Vaccine will be required for Fall 2021

The university announced via email on Tuesday that it intends to require the COVID-19 vaccine

Alexandra Karlinchak, Editor-in-Chief

Once again, Wake Forest and Duke Universities are appearing side-by-side in news headlines. This time, however, the rival schools are not being celebrated for the kind of shots taken from behind the three-point line, but the ones that go in arms.

On April 9, Duke announced that all returning students will be required to get vaccinated before coming back to campus in the fall. This Tuesday, Wake Forest followed suit.

In an email sent on behalf of President Nathan O. Hatch, Provost Rogan Kersh and Vice President for Campus Life Penny Rue, the university stated that the school intends to require  “all students (undergraduate, graduate and professional school) enrolled in classes or participating in in-person activities on any of our campuses and in study abroad/away [to] provide documentation of an FDA-authorized vaccination.”

This proof of vaccination needs to be submitted via the Student Health Service portal by July 1.

Vice President of University Advancement Mark Petersen expressed excitement about the opportunities for in-person community building that campus-wide vaccination will provide.

“Once you have everybody covered in the community, you have so much more flexibility,” Petersen said. “So, as we think about the fall and getting everybody back here and able to take advantage of a fully vaccinated community, we’ll have the ability to do so much more. That’s highly desirable for all of us.”

Petersen also shared that, according to SneezSafe data, roughly two-thirds of the student population has already gotten at least their first dose of the vaccine, and around three-fourths of faculty and staff have, as well.

With university campus gates returning to their regular, pre-COVID-19 operating status on May 1, visitor policies being relaxed and testing being scaled back from full-campus, mandatory testing to 1,500 random tests per week, the school continues to inch closer to functioning as it did pre-pandemic.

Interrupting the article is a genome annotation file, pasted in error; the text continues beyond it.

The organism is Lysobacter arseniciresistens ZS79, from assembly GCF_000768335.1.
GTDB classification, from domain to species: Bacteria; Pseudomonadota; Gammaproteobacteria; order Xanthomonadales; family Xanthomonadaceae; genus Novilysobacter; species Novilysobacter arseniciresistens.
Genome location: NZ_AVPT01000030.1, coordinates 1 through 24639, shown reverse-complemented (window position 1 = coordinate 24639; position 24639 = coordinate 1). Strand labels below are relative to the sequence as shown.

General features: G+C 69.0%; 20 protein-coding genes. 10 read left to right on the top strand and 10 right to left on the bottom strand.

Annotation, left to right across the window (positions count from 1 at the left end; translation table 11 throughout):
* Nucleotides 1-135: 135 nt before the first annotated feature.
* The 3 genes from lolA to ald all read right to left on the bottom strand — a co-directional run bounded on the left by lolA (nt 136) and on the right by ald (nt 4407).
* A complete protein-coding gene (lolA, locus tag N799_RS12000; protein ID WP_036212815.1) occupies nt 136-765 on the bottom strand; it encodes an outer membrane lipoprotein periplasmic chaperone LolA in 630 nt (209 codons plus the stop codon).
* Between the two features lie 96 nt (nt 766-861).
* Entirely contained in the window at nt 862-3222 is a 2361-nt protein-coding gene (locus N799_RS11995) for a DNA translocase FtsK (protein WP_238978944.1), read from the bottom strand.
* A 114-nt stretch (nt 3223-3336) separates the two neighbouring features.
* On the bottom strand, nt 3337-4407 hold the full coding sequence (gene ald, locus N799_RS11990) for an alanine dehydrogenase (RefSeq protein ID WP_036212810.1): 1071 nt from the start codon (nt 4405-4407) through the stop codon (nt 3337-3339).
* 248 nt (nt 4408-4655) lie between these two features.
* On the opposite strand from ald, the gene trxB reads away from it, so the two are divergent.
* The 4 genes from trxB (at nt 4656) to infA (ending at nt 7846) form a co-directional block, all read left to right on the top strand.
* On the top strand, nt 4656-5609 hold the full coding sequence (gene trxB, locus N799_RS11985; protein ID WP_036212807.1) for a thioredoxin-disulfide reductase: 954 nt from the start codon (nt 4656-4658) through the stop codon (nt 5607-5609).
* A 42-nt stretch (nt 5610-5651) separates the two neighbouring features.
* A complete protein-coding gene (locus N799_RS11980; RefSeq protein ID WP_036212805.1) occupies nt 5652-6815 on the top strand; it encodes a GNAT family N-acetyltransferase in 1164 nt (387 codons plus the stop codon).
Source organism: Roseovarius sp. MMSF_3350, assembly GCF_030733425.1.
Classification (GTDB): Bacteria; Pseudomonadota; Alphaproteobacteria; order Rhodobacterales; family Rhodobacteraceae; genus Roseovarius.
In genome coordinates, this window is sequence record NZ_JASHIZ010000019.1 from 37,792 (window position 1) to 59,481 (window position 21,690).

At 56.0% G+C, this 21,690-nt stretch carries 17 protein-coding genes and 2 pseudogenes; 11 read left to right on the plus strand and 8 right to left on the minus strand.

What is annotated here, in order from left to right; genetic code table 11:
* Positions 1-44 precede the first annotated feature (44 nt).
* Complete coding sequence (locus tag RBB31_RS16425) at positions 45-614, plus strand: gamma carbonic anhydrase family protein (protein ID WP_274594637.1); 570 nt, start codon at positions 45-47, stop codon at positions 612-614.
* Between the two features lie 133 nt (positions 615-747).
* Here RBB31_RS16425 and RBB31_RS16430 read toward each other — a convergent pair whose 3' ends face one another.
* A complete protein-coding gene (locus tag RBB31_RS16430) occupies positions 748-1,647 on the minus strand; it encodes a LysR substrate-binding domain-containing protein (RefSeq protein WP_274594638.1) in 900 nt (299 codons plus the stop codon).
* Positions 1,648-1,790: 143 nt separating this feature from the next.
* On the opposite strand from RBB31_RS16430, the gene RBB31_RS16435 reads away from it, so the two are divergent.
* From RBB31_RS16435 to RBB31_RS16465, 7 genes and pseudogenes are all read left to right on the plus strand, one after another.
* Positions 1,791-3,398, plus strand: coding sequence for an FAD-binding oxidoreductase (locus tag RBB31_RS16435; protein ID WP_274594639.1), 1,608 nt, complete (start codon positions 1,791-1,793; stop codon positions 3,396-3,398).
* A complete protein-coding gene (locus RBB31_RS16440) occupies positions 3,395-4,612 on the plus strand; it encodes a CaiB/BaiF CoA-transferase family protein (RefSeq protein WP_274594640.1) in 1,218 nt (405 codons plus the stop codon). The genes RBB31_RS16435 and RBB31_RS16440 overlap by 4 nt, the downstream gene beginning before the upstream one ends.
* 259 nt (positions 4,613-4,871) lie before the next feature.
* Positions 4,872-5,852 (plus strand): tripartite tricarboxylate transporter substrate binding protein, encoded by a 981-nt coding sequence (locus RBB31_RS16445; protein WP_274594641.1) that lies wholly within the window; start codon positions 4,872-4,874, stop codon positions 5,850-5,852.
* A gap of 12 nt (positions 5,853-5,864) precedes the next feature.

But there is still work that needs to be done.

Petersen explained that, while the expectation is that Wake Forest will return to Green operating status in the fall, many safety measures will need to remain in place.

Even with the entirety of the student body vaccinated, mask-wearing will likely be enforced — at least for the first portion of the fall semester. Though with CDC guidance shifting daily, administrators will not know exactly which policies will be in place for months.

“Two months ago, we were still recovering from that big surge,” Petersen said. “We didn’t even know whether we’d be able to get half of our population vaccinated before the end of the semester. Now, we’re in a pretty good position.”

When asked her thoughts on the university requiring all students to be vaccinated before returning to campus, junior Grace Sullivan echoed Petersen’s sentiments.

“As a private university, Wake has every right to require the COVID-19 vaccine,” Sullivan said. “To be honest, I feel a lot more comfortable with a vaccine requirement. It’ll speed up the process of getting things back to normal, but I understand that it can be controversial for those who might not trust vaccines.”

In an attempt to minimize controversy, the university has made clear that requests for medical and religious exemptions will be reviewed. However, these exemptions will not apply to students studying abroad or away from Reynolda Campus.

Students who have not yet received a vaccine are encouraged to get the shot as soon as possible. Currently, all individuals above the age of 16 are eligible to receive the vaccine in North Carolina, but this is not yet the case in other places. Vaccination opportunities are available through the Forsyth County Public Health Department, Wake Forest Baptist Health, Novant Health, Walgreens and CVS. The university also plans to assist international students who may have received a vaccine not authorized by the U.S. Food and Drug Administration.

“Walking around campus now, things seem brighter,” Sullivan said, optimism apparent in her voice. “There is hope in the air — people really hope that next year will be the Wake Forest we knew before COVID-19.”